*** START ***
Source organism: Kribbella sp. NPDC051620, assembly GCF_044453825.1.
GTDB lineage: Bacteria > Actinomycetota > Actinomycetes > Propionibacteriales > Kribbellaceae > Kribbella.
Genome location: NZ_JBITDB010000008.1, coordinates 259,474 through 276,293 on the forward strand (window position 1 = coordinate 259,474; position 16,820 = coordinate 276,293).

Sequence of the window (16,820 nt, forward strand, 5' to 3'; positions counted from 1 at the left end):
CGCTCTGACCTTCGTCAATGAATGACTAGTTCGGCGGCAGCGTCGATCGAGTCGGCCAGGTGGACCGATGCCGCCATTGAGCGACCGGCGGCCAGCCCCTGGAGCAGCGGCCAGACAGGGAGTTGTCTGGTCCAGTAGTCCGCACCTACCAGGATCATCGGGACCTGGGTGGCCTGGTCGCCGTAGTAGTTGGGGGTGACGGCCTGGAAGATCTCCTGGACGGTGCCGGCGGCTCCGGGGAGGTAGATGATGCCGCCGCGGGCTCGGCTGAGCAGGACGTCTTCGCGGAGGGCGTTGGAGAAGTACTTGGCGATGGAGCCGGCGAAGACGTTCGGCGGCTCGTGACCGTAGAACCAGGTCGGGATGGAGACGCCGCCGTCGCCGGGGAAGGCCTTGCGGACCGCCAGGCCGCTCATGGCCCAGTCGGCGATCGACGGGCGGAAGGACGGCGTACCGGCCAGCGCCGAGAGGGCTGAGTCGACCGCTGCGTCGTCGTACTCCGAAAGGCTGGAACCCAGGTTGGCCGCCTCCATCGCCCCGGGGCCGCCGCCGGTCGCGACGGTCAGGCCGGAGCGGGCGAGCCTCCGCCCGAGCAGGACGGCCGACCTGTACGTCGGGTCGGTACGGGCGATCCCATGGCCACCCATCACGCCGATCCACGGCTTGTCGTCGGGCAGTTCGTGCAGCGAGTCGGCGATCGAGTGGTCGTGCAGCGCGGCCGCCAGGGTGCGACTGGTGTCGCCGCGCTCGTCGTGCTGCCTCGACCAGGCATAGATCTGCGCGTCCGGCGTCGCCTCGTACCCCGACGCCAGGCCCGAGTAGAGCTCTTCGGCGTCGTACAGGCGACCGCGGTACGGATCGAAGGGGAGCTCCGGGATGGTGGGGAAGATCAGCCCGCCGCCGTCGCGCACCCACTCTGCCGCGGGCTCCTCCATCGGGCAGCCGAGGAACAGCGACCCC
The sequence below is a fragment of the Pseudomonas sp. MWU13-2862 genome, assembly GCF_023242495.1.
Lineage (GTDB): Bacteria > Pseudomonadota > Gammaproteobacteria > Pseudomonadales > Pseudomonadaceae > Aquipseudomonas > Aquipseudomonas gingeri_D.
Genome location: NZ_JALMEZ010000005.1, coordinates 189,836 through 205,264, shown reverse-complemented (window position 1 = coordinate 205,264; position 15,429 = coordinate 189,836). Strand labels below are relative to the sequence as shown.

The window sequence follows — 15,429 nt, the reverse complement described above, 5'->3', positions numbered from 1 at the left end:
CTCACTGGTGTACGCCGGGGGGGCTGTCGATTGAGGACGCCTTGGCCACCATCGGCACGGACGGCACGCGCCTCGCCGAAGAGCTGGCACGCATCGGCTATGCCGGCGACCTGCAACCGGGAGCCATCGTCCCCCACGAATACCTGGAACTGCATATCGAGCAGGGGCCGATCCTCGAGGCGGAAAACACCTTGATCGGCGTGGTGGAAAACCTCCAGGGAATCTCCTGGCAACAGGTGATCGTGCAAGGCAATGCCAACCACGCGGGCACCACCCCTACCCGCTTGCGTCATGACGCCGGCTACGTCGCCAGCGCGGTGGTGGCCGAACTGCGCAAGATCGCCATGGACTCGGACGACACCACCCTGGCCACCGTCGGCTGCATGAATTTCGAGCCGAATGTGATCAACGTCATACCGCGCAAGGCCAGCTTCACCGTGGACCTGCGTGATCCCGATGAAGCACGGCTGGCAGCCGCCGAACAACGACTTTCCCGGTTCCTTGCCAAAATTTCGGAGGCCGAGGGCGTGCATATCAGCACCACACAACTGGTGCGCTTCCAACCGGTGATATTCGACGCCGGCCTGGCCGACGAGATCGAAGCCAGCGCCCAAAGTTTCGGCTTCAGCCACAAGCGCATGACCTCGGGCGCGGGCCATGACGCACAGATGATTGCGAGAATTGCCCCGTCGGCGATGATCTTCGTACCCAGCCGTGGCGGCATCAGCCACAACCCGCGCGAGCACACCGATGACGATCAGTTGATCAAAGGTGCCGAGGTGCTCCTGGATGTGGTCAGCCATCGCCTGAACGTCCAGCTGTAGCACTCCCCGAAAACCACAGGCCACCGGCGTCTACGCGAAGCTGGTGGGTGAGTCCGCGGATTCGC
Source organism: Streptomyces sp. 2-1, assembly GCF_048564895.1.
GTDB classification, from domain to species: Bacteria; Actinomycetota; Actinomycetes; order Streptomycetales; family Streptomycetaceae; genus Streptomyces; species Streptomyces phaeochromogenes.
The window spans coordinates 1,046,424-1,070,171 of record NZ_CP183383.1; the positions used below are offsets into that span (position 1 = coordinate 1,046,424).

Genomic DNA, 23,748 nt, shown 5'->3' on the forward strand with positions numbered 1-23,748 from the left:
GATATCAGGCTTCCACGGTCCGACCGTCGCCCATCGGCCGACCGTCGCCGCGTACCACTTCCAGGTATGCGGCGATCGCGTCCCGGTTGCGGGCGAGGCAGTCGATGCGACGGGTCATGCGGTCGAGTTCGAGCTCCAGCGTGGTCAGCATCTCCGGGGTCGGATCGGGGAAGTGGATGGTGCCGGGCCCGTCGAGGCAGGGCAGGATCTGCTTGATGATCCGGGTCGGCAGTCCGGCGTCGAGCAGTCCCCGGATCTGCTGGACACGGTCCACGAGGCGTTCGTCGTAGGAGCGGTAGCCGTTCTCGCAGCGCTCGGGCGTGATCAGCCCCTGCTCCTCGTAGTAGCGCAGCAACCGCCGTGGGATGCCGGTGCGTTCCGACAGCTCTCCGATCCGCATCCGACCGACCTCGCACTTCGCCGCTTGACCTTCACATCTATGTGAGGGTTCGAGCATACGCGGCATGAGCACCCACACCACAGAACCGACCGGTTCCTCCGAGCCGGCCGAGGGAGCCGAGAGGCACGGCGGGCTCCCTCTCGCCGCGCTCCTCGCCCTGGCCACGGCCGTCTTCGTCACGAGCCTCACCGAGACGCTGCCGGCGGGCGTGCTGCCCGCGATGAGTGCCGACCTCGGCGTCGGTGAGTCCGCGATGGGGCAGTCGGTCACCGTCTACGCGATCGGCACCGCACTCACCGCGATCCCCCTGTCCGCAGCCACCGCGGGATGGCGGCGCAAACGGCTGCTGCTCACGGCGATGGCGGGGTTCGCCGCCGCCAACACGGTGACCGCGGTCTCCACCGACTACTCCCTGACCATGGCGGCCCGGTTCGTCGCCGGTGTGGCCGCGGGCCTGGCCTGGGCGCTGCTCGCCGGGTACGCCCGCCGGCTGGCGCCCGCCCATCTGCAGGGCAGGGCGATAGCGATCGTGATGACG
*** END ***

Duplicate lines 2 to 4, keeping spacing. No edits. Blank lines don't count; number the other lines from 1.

GTDB lineage: Bacteria > Actinomycetota > Actinomycetes > Propionibacteriales > Kribbellaceae > Kribbella.
Genome location: NZ_JBITDB010000008.1, coordinates 259,474 through 276,293 on the forward strand (window position 1 = coordinate 259,474; position 16,820 = coordinate 276,293).

Sequence of the window (16,820 nt, forward strand, 5' to 3'; positions counted from 1 at the left end):